BM71 Static Configuration (UI Configuration Tool)


BM71 static device configuration settings are stored in separate non-volatile storage in the module. When the device powers up or resets, these settings are read into the device.

Configuration settings can change the behavior of the device, for example:

  • Advertising
  • Scanning
  • Connection intervals
  • General Purpose Input/Output (GPIO) functions, etc.

This page provides a brief introduction to the User Interface (UI) Configuration Tool, a Windows® PC-based utility used to edit a configuration text file, then program the settings into the configuration memory of the device.

It's also possible to update static configuration settings in-circuit via the host MCU.

Dynamic module configuration is achieved via specially formatted command/response packets exchanged over the Universal Asynchronous Receiver Transmitter (UART) interface.


Hardware Tools

This lab requires a BM71 PICtail with version 1.06 of the firmware. Visit the "BM71 Firmware Upgrade" page to learn how to verify/update module firmware.

Software Tools

Be sure to install the MCP2200 USB drivers before starting. Also, download and extract the UI Tool to your PC using the link above.

 Connection Diagram


The UART RX and TX lines are used to communicate between the host MCU and the BM70.



Connect to BM71

Connect the BM71 PICtail board to your PC via the USB connector (bottom-side of the board) using the supplied USB Cable. Ensure the jumpers J3, JP8, and J1 (all yellow in this photo) are set as shown:



COM Port

Open the Device Manager window by going to the Start Menu > Control Panel > Hardware and Sound and then selecting Device Manager. Once open, check which COM Port has been assigned to the BM71 PICtail. In this case it is COM18. Please note that yours will probably be different.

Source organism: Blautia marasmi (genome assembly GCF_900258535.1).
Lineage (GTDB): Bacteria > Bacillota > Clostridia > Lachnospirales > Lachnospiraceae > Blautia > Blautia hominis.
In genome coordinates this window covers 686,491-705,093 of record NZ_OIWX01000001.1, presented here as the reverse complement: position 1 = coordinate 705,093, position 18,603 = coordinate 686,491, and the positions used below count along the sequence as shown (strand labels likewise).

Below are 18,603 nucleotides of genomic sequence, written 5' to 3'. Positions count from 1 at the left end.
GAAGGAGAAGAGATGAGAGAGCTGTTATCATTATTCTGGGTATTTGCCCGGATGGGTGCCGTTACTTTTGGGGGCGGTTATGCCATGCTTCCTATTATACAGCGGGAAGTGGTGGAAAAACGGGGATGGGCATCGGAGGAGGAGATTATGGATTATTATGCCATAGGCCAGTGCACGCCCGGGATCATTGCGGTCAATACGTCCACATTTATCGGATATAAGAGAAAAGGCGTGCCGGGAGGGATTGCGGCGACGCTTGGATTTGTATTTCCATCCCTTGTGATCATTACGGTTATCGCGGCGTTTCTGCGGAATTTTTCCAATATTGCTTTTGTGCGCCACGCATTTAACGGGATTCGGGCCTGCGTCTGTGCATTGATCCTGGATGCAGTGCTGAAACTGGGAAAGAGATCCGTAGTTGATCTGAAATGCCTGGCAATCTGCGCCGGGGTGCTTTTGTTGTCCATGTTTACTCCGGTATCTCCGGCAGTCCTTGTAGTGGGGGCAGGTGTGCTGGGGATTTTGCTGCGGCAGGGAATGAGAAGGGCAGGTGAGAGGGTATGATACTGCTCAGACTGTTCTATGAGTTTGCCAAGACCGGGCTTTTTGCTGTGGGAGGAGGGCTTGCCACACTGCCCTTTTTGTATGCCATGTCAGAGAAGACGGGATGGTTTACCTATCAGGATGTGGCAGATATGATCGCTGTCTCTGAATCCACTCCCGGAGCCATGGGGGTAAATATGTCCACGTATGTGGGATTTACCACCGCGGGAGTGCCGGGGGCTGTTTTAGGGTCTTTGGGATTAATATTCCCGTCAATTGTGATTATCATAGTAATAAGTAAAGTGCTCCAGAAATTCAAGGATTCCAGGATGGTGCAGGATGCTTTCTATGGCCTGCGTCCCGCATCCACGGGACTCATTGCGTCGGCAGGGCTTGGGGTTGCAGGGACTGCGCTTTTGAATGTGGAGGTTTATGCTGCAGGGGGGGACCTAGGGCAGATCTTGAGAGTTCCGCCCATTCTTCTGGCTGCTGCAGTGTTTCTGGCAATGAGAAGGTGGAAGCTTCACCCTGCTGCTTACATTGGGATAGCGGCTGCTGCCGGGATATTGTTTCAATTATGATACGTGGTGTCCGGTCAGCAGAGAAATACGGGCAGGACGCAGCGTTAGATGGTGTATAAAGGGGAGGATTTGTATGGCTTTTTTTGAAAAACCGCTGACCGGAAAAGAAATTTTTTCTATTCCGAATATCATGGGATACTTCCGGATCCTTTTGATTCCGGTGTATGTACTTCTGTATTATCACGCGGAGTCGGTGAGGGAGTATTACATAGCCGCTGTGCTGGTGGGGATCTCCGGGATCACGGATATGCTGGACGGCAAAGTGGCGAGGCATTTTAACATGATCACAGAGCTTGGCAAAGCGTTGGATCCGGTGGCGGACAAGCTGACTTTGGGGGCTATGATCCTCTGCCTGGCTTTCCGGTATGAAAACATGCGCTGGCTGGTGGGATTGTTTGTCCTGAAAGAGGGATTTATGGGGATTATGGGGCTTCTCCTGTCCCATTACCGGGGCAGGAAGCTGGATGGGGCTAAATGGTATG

Place the module in Test mode by setting SW7 in the ON position, then press SW5 (reset) to reset the module.


The module's basic operating mode (Test/Application) is sampled and established on a module reset condition. We recommend pressing the Reset (SW5) push-button whenever SW7 is first changed, or when you want to be sure that SW7 is sampled and applied by the module.

With jumper JP8 shorted, LED0 will be lit (BLUE) indicating the module is in Test mode, as shown above.


Launch the User Interface Configuration Tool

After extracting the files from the UI Configuration Tool ZIP file, double click on the application file called IS187x_102_BLEDK3_UI v100.132.exe to launch the utility.

Immediately after launch, the Start Menu window will pop up. Before we can do anything with this tool, we must load a UI parameter table. One way to load the UI parameters is by using an existing UI text file.

Click on Load in the Start Menu window.



Load Text File

Selecting Load Text File will open up another window. Choose the IS1871SF_102_BLEDK3_UI v100.132(BM71) default text file and click Open.